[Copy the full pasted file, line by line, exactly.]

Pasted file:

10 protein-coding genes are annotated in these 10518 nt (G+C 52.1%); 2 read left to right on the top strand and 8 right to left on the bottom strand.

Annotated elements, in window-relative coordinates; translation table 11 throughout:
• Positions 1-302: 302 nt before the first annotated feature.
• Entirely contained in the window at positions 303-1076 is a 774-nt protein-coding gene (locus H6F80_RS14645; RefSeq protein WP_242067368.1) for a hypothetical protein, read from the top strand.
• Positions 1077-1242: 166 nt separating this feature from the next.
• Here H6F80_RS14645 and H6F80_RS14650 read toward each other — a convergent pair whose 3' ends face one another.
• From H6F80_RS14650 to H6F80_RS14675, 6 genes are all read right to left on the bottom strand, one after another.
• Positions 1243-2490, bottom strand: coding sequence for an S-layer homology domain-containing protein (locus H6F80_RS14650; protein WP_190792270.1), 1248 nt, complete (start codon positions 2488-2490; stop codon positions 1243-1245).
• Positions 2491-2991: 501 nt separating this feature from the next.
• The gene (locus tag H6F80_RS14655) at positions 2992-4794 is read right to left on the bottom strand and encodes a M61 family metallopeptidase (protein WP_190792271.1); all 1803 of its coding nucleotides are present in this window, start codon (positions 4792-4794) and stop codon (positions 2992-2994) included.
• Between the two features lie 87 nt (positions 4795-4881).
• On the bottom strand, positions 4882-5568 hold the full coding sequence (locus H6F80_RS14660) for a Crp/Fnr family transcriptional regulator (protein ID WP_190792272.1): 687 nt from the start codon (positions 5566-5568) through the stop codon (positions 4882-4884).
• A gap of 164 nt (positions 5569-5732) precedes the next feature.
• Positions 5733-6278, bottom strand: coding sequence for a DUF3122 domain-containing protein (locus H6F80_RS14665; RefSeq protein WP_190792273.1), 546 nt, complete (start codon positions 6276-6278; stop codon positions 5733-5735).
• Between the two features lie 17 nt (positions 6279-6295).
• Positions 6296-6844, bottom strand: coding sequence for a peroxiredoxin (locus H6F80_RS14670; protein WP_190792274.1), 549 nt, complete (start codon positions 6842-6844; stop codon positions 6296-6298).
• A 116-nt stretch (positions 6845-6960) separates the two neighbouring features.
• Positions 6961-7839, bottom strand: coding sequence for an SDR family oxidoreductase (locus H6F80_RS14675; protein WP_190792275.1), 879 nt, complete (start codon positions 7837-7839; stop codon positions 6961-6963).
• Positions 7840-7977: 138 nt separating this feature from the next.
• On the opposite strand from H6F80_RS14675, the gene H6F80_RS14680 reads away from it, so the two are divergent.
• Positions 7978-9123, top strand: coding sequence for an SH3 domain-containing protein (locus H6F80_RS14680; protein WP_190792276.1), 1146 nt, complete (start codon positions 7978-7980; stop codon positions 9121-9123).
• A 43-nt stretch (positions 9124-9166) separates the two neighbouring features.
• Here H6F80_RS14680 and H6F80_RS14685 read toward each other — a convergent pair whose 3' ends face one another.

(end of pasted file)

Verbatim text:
10 protein-coding genes are annotated in these 10518 nt (G+C 52.1%); 2 read left to right on the top strand and 8 right to left on the bottom strand.

Annotated elements, in window-relative coordinates; translation table 11 throughout:
• Positions 1-302: 302 nt before the first annotated feature.
• Entirely contained in the window at positions 303-1076 is a 774-nt protein-coding gene (locus H6F80_RS14645; RefSeq protein WP_242067368.1) for a hypothetical protein, read from the top strand.
• Positions 1077-1242: 166 nt separating this feature from the next.
• Here H6F80_RS14645 and H6F80_RS14650 read toward each other — a convergent pair whose 3' ends face one another.
• From H6F80_RS14650 to H6F80_RS14675, 6 genes are all read right to left on the bottom strand, one after another.
• Positions 1243-2490, bottom strand: coding sequence for an S-layer homology domain-containing protein (locus H6F80_RS14650; protein WP_190792270.1), 1248 nt, complete (start codon positions 2488-2490; stop codon positions 1243-1245).
• Positions 2491-2991: 501 nt separating this feature from the next.
• The gene (locus tag H6F80_RS14655) at positions 2992-4794 is read right to left on the bottom strand and encodes a M61 family metallopeptidase (protein WP_190792271.1); all 1803 of its coding nucleotides are present in this window, start codon (positions 4792-4794) and stop codon (positions 2992-2994) included.
• Between the two features lie 87 nt (positions 4795-4881).
• On the bottom strand, positions 4882-5568 hold the full coding sequence (locus H6F80_RS14660) for a Crp/Fnr family transcriptional regulator (protein ID WP_190792272.1): 687 nt from the start codon (positions 5566-5568) through the stop codon (positions 4882-4884).
• A gap of 164 nt (positions 5569-5732) precedes the next feature.
• Positions 5733-6278, bottom strand: coding sequence for a DUF3122 domain-containing protein (locus H6F80_RS14665; RefSeq protein WP_190792273.1), 546 nt, complete (start codon positions 6276-6278; stop codon positions 5733-5735).
• Between the two features lie 17 nt (positions 6279-6295).
• Positions 6296-6844, bottom strand: coding sequence for a peroxiredoxin (locus H6F80_RS14670; protein WP_190792274.1), 549 nt, complete (start codon positions 6842-6844; stop codon positions 6296-6298).
• A 116-nt stretch (positions 6845-6960) separates the two neighbouring features.
• Positions 6961-7839, bottom strand: coding sequence for an SDR family oxidoreductase (locus H6F80_RS14675; protein WP_190792275.1), 879 nt, complete (start codon positions 7837-7839; stop codon positions 6961-6963).
• Positions 7840-7977: 138 nt separating this feature from the next.
• On the opposite strand from H6F80_RS14675, the gene H6F80_RS14680 reads away from it, so the two are divergent.
• Positions 7978-9123, top strand: coding sequence for an SH3 domain-containing protein (locus H6F80_RS14680; protein WP_190792276.1), 1146 nt, complete (start codon positions 7978-7980; stop codon positions 9121-9123).
• A 43-nt stretch (positions 9124-9166) separates the two neighbouring features.
• Here H6F80_RS14680 and H6F80_RS14685 read toward each other — a convergent pair whose 3' ends face one another.